Jim Messina, a polling and data adviser for the Conservative Party who worked on Barack Obama’s campaign, said the YouGov numbers were stupid and that he had spent the day laughing at them. YouGov allowed for big variations in the outcome of the election, ranging from as high as 345 seats for the Conservatives, 15 more than their current number, to as low as 274, the pollster’s chief executive, Stephan Shakespeare, said.

Merco Press
Sterling drops on fears Tories could fail to win an outright majority

The value of the pound dropped after a projection suggested the Conservatives could fail to win an outright majority in the election on 8 June. Previous opinion polls suggested Prime Minister Theresa May’s party would increase its majority, which is currently 17 seats.

But the projection, published in The Times and based on YouGov research, suggests a possible hung parliament.

Sterling fell by more than half of one per cent, but recovered some losses. By early Wednesday morning, it was trading 0.44% lower against the dollar at $1.28020 and 0.29% lower against the euro at 1.14600 Euros.

The Times said the YouGov data suggested that the Tories could lose up to 20 of the 330 seats they held in the last parliament, with Labour gaining nearly 30 seats he Conservatives would still be the biggest party, but would not have an overall majority.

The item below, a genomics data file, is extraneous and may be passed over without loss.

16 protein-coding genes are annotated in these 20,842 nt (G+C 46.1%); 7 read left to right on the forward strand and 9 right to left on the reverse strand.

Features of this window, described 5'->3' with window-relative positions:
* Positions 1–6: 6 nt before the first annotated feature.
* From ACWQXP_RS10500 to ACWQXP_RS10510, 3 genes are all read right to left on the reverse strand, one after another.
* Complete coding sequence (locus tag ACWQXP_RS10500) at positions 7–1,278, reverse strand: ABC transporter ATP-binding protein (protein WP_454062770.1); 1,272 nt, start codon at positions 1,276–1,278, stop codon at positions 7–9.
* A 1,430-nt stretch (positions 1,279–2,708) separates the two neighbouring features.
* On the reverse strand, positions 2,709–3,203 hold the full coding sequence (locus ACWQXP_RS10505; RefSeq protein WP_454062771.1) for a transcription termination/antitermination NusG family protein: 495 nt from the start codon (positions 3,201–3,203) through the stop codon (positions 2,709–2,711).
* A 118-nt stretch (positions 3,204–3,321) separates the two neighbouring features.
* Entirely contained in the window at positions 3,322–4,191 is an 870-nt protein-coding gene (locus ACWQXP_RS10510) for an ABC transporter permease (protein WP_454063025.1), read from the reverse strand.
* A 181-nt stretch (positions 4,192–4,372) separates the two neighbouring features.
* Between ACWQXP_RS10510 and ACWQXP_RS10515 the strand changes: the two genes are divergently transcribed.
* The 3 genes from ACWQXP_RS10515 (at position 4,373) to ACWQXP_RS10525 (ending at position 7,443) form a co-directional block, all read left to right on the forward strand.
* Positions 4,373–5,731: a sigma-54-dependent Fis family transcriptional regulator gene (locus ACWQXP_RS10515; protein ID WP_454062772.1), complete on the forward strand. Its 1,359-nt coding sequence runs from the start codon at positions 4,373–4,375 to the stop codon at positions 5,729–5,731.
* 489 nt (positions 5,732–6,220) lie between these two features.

The model is based on 50,000 interviews over a week, with voters from a panel brought together by YouGov. It uses a new “constituency-by-constituency” model for polling, which the paper says allows for big variations.

According to The Times, “the estimates were met with skepticism by Tory and Labour figures.”

YouGov’s chief executive, Stephan Shakespeare said the model had been tested during the EU referendum campaign, when it consistently put the winning Leave side ahead. But he added: “It would take only a slight fall in Labor’s share and a slight increase in the Conservatives’ to result in Mrs. May returning to No 10 with a healthy majority.”